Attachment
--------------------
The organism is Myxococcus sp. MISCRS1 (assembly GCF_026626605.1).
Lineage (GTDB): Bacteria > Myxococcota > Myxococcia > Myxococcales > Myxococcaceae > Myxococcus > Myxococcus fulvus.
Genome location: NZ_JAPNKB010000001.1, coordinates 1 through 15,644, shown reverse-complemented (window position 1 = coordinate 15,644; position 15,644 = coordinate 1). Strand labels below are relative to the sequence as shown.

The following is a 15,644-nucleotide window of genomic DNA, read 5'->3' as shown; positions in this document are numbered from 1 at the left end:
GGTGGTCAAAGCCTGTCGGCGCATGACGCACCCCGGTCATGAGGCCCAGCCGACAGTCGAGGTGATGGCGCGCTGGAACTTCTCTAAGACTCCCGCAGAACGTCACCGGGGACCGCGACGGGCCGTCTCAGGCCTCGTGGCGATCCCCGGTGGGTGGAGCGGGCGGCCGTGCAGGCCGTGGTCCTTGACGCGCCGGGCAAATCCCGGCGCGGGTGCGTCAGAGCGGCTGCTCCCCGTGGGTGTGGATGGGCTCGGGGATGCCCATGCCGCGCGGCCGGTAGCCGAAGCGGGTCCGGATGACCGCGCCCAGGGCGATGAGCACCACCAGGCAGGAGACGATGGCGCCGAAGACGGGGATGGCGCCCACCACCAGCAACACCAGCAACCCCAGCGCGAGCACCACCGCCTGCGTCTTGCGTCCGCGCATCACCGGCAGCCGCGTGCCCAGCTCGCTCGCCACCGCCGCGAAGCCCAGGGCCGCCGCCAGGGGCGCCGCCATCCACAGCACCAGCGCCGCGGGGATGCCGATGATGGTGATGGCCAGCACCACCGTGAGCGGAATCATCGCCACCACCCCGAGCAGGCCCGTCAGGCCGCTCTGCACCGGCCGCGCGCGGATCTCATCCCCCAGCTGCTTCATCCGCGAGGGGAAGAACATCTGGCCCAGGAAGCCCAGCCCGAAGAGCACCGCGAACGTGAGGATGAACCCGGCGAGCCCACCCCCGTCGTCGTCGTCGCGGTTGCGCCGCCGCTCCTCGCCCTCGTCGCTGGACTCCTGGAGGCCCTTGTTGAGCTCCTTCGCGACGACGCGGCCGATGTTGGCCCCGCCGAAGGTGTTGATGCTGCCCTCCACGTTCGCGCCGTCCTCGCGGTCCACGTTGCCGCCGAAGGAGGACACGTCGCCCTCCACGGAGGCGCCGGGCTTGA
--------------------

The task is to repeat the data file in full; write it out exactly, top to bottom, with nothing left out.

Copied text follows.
The organism is Myxococcus sp. MISCRS1 (assembly GCF_026626605.1).
Lineage (GTDB): Bacteria > Myxococcota > Myxococcia > Myxococcales > Myxococcaceae > Myxococcus > Myxococcus fulvus.
Genome location: NZ_JAPNKB010000001.1, coordinates 1 through 15,644, shown reverse-complemented (window position 1 = coordinate 15,644; position 15,644 = coordinate 1). Strand labels below are relative to the sequence as shown.

The following is a 15,644-nucleotide window of genomic DNA, read 5'->3' as shown; positions in this document are numbered from 1 at the left end:
GGTGGTCAAAGCCTGTCGGCGCATGACGCACCCCGGTCATGAGGCCCAGCCGACAGTCGAGGTGATGGCGCGCTGGAACTTCTCTAAGACTCCCGCAGAACGTCACCGGGGACCGCGACGGGCCGTCTCAGGCCTCGTGGCGATCCCCGGTGGGTGGAGCGGGCGGCCGTGCAGGCCGTGGTCCTTGACGCGCCGGGCAAATCCCGGCGCGGGTGCGTCAGAGCGGCTGCTCCCCGTGGGTGTGGATGGGCTCGGGGATGCCCATGCCGCGCGGCCGGTAGCCGAAGCGGGTCCGGATGACCGCGCCCAGGGCGATGAGCACCACCAGGCAGGAGACGATGGCGCCGAAGACGGGGATGGCGCCCACCACCAGCAACACCAGCAACCCCAGCGCGAGCACCACCGCCTGCGTCTTGCGTCCGCGCATCACCGGCAGCCGCGTGCCCAGCTCGCTCGCCACCGCCGCGAAGCCCAGGGCCGCCGCCAGGGGCGCCGCCATCCACAGCACCAGCGCCGCGGGGATGCCGATGATGGTGATGGCCAGCACCACCGTGAGCGGAATCATCGCCACCACCCCGAGCAGGCCCGTCAGGCCGCTCTGCACCGGCCGCGCGCGGATCTCATCCCCCAGCTGCTTCATCCGCGAGGGGAAGAACATCTGGCCCAGGAAGCCCAGCCCGAAGAGCACCGCGAACGTGAGGATGAACCCGGCGAGCCCACCCCCGTCGTCGTCGTCGCGGTTGCGCCGCCGCTCCTCGCCCTCGTCGCTGGACTCCTGGAGGCCCTTGTTGAGCTCCTTCGCGACGACGCGGCCGATGTTGGCCCCGCCGAAGGTGTTGATGCTGCCCTCCACGTTCGCGCCGTCCTCGCGGTCCACGTTGCCGCCGAAGGAGGACACGTCGCCCTCCACGGAGGCGCCGGGCTTGA